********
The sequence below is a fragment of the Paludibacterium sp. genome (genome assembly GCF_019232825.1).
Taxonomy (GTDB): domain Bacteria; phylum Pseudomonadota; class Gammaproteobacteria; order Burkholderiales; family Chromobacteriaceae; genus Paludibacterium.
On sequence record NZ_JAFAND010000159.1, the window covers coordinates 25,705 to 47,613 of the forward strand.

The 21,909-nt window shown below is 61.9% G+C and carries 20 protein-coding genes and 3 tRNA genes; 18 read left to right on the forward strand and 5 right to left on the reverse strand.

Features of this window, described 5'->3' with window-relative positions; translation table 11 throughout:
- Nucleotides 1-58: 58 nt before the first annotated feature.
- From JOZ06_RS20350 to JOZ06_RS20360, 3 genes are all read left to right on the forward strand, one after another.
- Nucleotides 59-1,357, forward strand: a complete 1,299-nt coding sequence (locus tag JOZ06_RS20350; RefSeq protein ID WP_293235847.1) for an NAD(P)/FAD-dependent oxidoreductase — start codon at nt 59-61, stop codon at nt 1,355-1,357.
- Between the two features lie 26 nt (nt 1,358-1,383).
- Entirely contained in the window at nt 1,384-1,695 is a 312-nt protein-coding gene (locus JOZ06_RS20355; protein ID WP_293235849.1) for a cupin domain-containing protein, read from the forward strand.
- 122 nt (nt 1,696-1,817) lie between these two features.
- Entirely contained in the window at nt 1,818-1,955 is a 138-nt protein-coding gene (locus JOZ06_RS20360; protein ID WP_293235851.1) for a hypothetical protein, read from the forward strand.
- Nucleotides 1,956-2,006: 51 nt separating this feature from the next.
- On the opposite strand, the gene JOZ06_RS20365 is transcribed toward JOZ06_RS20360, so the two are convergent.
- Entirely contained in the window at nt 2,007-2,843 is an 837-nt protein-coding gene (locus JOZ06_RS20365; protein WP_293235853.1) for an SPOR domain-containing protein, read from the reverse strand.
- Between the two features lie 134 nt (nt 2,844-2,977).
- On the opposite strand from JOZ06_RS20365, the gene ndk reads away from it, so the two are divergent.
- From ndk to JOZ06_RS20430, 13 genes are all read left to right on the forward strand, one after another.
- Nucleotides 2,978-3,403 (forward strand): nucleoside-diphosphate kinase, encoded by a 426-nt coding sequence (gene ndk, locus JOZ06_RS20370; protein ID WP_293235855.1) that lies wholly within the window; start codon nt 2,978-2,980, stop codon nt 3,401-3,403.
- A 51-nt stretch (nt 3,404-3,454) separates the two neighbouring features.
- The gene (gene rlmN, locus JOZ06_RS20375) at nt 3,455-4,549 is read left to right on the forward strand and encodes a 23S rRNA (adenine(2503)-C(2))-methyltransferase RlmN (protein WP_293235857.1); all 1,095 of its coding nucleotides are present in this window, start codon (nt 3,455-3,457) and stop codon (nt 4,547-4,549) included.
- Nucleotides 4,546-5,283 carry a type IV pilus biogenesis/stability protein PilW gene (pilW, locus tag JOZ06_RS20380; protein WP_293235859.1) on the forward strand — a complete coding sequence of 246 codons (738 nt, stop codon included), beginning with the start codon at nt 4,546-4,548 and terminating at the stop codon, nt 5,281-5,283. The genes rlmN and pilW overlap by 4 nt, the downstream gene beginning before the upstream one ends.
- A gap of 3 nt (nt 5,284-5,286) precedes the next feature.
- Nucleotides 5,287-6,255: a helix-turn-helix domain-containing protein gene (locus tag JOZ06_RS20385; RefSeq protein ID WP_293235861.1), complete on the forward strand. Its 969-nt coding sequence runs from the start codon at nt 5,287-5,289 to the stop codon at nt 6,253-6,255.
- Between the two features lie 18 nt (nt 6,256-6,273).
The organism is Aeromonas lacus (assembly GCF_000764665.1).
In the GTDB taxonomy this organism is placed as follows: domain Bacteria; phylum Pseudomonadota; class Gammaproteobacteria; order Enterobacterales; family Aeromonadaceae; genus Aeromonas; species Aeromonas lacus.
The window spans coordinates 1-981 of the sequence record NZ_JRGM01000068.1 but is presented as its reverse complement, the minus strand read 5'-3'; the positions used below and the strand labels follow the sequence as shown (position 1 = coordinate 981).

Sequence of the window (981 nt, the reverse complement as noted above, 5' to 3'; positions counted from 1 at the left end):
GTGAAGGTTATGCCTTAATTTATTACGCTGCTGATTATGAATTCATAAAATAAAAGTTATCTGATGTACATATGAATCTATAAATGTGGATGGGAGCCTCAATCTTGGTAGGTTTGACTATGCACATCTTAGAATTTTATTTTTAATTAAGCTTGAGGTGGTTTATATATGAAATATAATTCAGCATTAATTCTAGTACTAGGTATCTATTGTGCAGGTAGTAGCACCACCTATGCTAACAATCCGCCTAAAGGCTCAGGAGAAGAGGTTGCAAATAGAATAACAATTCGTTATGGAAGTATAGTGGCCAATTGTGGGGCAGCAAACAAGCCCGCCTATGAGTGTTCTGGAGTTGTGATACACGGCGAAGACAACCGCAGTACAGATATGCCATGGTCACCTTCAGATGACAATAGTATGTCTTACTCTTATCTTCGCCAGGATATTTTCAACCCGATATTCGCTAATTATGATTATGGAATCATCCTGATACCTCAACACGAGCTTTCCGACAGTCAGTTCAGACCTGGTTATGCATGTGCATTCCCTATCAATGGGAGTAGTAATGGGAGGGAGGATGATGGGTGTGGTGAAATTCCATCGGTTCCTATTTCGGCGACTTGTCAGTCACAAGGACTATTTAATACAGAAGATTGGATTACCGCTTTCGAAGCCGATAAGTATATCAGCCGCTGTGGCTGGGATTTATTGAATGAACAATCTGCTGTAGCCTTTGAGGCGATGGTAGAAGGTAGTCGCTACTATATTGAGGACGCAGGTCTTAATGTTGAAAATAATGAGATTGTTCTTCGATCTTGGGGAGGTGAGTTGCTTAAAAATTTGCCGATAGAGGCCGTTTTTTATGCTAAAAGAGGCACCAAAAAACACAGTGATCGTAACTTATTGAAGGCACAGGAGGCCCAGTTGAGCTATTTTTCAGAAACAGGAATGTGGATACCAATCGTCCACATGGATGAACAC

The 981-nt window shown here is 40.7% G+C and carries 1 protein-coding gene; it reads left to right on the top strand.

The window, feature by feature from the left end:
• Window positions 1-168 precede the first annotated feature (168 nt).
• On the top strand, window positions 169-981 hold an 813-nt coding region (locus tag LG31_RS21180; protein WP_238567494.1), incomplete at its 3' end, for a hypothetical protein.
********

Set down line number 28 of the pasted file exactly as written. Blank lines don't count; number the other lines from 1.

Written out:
The window spans coordinates 1-981 of the sequence record NZ_JRGM01000068.1 but is presented as its reverse complement, the minus strand read 5'-3'; the positions used below and the strand labels follow the sequence as shown (position 1 = coordinate 981).